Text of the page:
Jump to content

Bchr Not Black Anymore



Pen_Padawan

Recommended Posts

I know of one pen restorer who uses Cherry Blossom Liquid shoe Polish, then buffed by hand and left for 24 hours followed by a spray coat of sealant, a car product that detailers are using instead of wax.

 

I thought that you may like to see an example of a well worn and well loved Sheaffer, you would want to leave that surface just as it is.

 

If that Sheaffer were mine and the wear due to countless extended writing sessions I would absolutely love it just the way it is, as I'm sure you do. My equivalent pen is a Parker 45 flighter I've been using for nearly 40 years and it barely shows any marks at all. Yours looks way better!

"Every job is good if you do your best and work hard.

A man who works hard stinks only to the ones that have

nothing to do but smell."

Laura Ingalls Wilder

 

Link to post
Share on other sites
  • Replies 67
  • Created
  • Last Reply

Top Posters In This Topic

  • Marlow

    12

  • PaulS

    10

  • Wahl

    6

  • siamackz

    5

Top Posters In This Topic

Posted Images

 

At least a year post procedure, probably more, but I don´t remember exactly, and no, they haven´t been handled much.

 

That's awesome. Thank you!

 

I'm actually more interested in the hydrogen peroxide. Not looking to add dye/color, rather to remove the oxidized layer in a less destructive fashion to the chasing than the current method I use, which is micromesh. And yes, I do have pens that I keep original - brown/green, blotchy ... beautifully aged to perfection.

 

Many thanks for sharing your method.

 

Nick

Link to post
Share on other sites

Assume the Sheaffer is a lacquer over brass pen, so a very different situation from the BHR pens we've been discussing. Short of buying a new barrel, then probably nothing you can do about lacquer finishes - even if you wanted to. :)

Link to post
Share on other sites
  • 3 weeks later...

Dear All, thank you for all the great solutions, much appreciated. From the chemical solutions to the micro mesh I would think the pens would need to be bare BHR with out any metal rings and clips. I have included photos of my pens that started this question. As you can see several have metal rings. So my question before starting any of the procedures; do all the metal parts need to be removed? Or is it just easier to work on them with the metal removed? Removal of all the metal rings and clips would be a whole other issue. Thanks again.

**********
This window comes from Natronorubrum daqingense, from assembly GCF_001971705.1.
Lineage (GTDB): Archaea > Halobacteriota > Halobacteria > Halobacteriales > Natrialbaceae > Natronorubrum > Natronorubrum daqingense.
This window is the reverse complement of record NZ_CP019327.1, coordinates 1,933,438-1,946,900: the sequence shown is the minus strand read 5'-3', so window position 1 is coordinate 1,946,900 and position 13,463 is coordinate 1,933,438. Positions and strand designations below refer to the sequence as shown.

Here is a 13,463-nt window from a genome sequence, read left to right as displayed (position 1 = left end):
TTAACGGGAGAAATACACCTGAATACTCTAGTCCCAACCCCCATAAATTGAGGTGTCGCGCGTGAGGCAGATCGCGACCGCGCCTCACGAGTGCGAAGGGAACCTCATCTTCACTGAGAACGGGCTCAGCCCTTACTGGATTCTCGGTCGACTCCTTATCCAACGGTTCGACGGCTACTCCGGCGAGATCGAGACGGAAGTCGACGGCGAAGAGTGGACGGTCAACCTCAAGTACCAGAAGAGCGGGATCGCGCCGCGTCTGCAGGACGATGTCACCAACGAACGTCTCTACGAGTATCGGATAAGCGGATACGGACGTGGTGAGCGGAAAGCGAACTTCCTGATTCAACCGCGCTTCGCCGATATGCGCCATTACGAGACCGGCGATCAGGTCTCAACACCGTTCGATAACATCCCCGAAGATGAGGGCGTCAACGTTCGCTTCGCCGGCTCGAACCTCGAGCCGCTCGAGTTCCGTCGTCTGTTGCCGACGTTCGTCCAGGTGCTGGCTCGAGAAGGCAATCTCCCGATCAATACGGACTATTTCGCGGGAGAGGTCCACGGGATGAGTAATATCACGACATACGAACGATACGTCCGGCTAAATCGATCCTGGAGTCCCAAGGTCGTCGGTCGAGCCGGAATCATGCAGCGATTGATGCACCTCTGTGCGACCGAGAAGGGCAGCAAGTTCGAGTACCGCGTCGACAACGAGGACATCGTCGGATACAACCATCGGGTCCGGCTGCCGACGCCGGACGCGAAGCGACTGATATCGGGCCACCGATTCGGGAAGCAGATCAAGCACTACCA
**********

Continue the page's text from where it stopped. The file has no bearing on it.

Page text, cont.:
post-138750-0-93601900-1565487947_thumb.jpeg

Link to post
Share on other sites

https://www.amazon.co.uk/Fixman-190288-Silver-Aluminium-Adhesive/dp/B00FHXA7TE/ref=lp_1938385031_1_2?s=diy&ie=UTF8&qid=1565752923&sr=1-2

 

I think I would mask the metaware with some strong adhesive tape such as this, polish and prepare the metals first before you introduce any process, you may not want to do that after you have blackened the pens. If you are using any strong polishing think about how you are going to deal with any embossing on the pen.

 

I hope that you will be able to show us the results, I am interested in seeing what happens.

Edited by Beechwood
Link to post
Share on other sites

https://www.amazon.co.uk/Fixman-190288-Silver-Aluminium-Adhesive/dp/B00FHXA7TE/ref=lp_1938385031_1_2?s=diy&ie=UTF8&qid=1565752923&sr=1-2

 

I think I would mask the metaware with some strong adhesive tape such as this, polish and prepare the metals first before you introduce any process, you may not want to do that after you have blackened the pens. If you are using any strong polishing think about how you are going to deal with any embossing on the pen.

 

I hope that you will be able to show us the results, I am interested in seeing what happens.

That's what I use to protect barrel imprints and gold filed parts, when aggressively polishing smooth pens to a finish, it has many uses in pen repair work.

Ignorance more frequently begets confidence than does knowledge (Charles Darwin)

http://www.wesonline.org.uk/

Link to post
Share on other sites
  • 1 month later...

Most recent project - restoring an MB compressor. I am still sourcing the correct nib, but I started working on the body... First I had to remove remnants of the black dye used earlier which was peeling off. Hoover's chemical did well.

fpn_1569149662__img_7270.jpg

My Vintage Montblanc Website--> link

My Instagram account --> link

Link to post
Share on other sites

Create an account or sign in to comment

You need to be a member in order to leave a comment

Create an account

Sign up for a new account in our community. It's easy!

Register a new account

Sign in

Already have an account? Sign in here.

Sign In Now







×
×
  • Create New...